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Disadvantages of UK Joining the Euro


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1. Loss of Independent Monetary Policy. On joining the EURO interest rates would no longer be set by the MPC. They would be set by the European Central Bank. The ECB look at the whole EURO economy and not what is best for the UK. Thus if the UK joined now interest rates would fall from 5.25% to the ECB rate of 2.25%. This fall in interest rates could cause and further boost the buoyant Housing Market and cause future inflationary pressures.

2. Difficulty in getting out of a recession. On the other hand if the UK suffered a recession they would be unable to cut interest rates. It would be difficult to boost demand and get out of the recession. To an extent this occurred in 1992; the UK was in a recession but because they were in the ERM (2) they were trying to maintain a high value of the £. Thus interest rates were far too high (15%) these high interest rates exacerbated the UK’s recession.

3. Sensitivity to interest Rates. The nature of the UK housing market means the UK economy is sensitive to changes in interest rates. Unlike European countries most UK householders own their own house, their variable mortgage is a high % of their income. Thus even a 0.25% change in interest rate can significantly affect disposable income. If the UK were to join now and interest rates were to fall by 2% it would very likely cause a further boom in the housing market which would feed through into higher inflation.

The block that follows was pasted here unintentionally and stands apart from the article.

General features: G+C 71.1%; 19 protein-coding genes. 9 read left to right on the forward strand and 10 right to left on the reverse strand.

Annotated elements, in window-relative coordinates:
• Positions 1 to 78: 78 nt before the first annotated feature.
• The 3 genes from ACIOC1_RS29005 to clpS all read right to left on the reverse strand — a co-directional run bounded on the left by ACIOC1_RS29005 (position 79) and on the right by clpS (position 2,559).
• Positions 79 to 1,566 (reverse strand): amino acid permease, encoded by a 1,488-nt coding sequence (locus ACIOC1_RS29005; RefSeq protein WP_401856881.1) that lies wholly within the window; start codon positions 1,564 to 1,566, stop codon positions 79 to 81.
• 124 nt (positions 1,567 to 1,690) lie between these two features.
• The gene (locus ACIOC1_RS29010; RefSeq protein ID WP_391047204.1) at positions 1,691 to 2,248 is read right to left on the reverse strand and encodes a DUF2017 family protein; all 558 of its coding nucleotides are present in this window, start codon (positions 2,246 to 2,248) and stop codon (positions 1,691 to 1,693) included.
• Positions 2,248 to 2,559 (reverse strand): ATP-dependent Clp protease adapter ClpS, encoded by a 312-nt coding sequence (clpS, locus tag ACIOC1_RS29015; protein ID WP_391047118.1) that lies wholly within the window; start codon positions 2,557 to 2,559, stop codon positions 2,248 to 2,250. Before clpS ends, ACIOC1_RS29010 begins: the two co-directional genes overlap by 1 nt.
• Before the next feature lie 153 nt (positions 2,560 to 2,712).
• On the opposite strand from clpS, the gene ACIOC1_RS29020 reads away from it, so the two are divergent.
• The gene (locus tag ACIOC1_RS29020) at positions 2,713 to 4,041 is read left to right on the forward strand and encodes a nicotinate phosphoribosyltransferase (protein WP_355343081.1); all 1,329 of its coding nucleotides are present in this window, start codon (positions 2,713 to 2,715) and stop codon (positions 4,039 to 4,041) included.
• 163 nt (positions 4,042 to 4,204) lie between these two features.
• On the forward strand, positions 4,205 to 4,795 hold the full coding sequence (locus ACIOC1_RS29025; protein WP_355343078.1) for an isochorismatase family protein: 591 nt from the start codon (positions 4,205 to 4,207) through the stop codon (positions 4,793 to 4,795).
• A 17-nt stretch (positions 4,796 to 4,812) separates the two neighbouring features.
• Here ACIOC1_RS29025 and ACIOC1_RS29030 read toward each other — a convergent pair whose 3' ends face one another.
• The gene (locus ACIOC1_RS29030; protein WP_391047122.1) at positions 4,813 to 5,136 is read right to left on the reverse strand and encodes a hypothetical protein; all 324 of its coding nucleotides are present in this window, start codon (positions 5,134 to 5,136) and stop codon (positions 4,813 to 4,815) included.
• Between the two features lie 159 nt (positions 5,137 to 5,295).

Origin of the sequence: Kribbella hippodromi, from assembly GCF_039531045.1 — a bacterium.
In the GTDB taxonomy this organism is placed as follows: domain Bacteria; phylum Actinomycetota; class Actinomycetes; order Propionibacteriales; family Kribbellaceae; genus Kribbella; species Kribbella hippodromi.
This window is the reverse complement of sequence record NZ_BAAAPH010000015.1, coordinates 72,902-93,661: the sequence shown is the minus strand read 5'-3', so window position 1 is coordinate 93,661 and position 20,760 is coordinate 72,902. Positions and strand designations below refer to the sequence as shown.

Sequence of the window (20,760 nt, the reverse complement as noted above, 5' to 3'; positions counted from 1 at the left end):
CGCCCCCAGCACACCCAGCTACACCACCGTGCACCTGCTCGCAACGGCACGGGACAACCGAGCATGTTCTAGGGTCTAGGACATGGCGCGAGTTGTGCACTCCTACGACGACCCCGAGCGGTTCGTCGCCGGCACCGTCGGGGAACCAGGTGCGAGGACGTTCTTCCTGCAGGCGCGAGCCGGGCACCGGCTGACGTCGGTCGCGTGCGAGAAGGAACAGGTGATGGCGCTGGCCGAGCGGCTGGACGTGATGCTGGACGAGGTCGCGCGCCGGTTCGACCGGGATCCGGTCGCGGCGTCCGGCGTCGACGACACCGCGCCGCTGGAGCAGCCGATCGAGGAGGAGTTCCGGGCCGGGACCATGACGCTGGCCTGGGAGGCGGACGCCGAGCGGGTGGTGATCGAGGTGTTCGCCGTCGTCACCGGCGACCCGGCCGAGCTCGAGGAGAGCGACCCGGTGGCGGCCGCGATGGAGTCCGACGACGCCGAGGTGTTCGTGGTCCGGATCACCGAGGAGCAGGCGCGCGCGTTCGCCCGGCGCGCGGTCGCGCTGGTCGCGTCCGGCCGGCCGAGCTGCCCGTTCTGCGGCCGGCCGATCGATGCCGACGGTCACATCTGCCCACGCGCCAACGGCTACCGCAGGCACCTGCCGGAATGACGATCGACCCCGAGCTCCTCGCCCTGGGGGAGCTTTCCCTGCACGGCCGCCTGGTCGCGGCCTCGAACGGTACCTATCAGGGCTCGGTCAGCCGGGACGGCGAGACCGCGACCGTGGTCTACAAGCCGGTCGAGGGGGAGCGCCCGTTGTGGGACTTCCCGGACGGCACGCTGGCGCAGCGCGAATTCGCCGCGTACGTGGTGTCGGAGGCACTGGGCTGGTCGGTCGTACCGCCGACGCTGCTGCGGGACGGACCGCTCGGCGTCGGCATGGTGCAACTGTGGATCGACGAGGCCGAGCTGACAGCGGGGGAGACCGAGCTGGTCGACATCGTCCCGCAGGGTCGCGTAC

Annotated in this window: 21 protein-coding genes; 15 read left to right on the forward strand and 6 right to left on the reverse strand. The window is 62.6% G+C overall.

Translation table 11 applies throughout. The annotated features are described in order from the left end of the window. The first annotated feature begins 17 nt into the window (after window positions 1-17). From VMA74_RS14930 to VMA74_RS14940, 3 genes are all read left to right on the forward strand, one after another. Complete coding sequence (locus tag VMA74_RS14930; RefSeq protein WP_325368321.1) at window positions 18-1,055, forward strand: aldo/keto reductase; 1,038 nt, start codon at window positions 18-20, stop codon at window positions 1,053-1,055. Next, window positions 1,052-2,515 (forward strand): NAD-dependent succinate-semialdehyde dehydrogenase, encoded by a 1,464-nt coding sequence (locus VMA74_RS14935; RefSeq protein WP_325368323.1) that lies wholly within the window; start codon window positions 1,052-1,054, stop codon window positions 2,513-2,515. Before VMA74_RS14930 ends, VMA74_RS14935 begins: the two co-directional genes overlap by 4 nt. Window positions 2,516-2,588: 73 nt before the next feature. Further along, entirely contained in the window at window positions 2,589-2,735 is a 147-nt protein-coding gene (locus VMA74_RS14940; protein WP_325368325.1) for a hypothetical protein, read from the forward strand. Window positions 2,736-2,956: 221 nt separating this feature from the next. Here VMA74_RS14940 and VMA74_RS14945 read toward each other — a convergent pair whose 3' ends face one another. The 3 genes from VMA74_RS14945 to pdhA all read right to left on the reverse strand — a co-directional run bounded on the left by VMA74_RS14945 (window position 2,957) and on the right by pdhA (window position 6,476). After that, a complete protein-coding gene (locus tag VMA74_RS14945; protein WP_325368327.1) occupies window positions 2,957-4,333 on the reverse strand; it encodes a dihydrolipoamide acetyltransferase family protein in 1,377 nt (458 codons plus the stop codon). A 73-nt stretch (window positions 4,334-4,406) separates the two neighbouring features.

4. Loss of independence of Fiscal Policy. The growth and stability pact limits the levels of government borrowing to 3% of GDP. This is another difficulty in getting the economy out of a recession. However it would not affect the UK at the moment. Also France and Germany have conveniently been able to sidestep this rule when necessity demanded.

The UK economy is doing relatively well, by historical standards the UK economic performance is quite remarkable. Thus there seems little incentive for a British politician to take on the entrenched Euro scepticism prevalent in British media and society. There is little to be gained by joining and there are many potential problems, the Queen’s head is safe for the foreseeable future.

About the Author

Richard Pettinger studied Politics and Economics at Lady Margaret Hall, Oxford University. He now works as an economics teacher in Oxford. He enjoys writing essays on Economic and he edits an Economics Blog focused on UK and US economies:

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Article Published/Sorted/Amended on Scopulus 2007-03-17 00:22:18 in Economic Articles

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